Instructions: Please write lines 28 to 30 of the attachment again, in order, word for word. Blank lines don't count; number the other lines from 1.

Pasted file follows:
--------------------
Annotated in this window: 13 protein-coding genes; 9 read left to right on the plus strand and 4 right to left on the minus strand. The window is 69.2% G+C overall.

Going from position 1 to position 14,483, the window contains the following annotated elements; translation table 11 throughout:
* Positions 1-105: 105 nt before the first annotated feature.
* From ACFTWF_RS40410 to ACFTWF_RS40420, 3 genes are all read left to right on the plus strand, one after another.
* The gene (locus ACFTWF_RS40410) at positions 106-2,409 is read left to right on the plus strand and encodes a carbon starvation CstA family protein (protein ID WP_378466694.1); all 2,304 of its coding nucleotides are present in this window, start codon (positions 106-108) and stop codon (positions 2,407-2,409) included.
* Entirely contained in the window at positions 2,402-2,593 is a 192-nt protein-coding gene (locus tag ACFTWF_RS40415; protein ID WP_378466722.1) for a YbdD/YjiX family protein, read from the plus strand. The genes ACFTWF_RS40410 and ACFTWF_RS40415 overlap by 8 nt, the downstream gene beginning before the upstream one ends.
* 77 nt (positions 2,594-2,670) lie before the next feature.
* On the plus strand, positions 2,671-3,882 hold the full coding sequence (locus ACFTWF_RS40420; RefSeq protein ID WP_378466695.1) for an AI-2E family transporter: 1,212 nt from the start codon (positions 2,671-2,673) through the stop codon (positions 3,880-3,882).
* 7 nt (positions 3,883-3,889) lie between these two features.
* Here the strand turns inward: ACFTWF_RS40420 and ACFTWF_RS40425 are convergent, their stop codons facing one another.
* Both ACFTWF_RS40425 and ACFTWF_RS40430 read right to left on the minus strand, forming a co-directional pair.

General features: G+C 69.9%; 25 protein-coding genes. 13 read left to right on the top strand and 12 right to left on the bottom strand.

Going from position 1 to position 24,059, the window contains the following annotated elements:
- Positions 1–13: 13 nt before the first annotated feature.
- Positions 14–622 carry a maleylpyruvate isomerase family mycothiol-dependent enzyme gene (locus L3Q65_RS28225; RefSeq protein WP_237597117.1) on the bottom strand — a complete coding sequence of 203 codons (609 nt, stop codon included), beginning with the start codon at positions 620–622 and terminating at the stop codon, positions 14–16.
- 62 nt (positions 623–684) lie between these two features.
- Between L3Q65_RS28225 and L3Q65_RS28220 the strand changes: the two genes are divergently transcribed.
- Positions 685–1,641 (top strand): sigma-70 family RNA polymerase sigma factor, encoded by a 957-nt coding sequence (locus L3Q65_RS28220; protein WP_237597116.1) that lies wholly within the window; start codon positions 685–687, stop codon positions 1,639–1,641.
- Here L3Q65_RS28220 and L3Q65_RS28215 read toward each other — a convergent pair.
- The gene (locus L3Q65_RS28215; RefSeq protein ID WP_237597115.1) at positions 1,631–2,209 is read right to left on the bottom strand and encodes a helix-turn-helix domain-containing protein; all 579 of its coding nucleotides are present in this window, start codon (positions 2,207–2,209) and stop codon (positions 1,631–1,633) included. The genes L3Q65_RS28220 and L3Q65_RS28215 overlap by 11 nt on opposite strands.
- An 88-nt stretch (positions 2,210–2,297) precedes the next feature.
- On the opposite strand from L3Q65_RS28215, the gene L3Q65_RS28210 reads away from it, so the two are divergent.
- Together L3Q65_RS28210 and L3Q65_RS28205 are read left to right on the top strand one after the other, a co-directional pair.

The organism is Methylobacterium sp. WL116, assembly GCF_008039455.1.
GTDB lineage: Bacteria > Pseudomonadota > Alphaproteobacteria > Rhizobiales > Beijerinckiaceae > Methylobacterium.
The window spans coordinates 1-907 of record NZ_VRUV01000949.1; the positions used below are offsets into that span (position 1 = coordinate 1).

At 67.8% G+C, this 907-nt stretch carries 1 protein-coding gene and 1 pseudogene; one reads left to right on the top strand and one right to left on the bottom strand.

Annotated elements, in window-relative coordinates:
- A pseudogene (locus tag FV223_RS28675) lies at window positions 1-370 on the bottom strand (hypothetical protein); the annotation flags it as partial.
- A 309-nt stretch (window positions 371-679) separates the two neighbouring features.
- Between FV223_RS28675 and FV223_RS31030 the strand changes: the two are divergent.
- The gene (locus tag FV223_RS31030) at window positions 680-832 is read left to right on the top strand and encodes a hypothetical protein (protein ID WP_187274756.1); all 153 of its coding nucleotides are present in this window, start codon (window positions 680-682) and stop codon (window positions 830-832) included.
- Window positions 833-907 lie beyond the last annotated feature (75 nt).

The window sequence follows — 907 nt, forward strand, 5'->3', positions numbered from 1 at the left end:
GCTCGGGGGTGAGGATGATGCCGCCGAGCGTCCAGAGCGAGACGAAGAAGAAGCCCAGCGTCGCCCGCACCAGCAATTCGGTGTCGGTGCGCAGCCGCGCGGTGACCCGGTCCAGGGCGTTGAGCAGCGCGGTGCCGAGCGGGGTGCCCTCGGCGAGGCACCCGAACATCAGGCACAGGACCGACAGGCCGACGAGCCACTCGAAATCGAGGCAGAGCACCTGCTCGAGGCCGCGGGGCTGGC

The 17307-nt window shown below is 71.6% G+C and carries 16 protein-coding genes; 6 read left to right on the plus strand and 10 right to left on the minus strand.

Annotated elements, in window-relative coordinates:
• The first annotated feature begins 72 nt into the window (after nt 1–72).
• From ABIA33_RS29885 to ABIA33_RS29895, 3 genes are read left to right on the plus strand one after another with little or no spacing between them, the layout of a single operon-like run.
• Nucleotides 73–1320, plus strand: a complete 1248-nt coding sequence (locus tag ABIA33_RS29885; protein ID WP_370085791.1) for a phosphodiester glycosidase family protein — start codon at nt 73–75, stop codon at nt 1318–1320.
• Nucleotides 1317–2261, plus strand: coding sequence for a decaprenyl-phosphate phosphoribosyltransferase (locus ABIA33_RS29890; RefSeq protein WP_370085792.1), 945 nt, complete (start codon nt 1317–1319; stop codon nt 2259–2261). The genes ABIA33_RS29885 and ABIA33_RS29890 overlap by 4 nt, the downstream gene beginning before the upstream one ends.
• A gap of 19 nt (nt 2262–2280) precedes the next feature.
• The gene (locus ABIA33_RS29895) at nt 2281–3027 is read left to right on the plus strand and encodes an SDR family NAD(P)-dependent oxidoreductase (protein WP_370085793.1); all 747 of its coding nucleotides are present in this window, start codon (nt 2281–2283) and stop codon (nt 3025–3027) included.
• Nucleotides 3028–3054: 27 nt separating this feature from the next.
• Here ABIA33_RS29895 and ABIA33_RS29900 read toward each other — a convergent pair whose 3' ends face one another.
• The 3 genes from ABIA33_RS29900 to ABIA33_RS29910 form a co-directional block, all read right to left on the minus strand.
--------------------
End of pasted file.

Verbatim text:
Annotated elements, in window-relative coordinates:
- A pseudogene (locus tag FV223_RS28675) lies at window positions 1-370 on the bottom strand (hypothetical protein); the annotation flags it as partial.
- A 309-nt stretch (window positions 371-679) separates the two neighbouring features.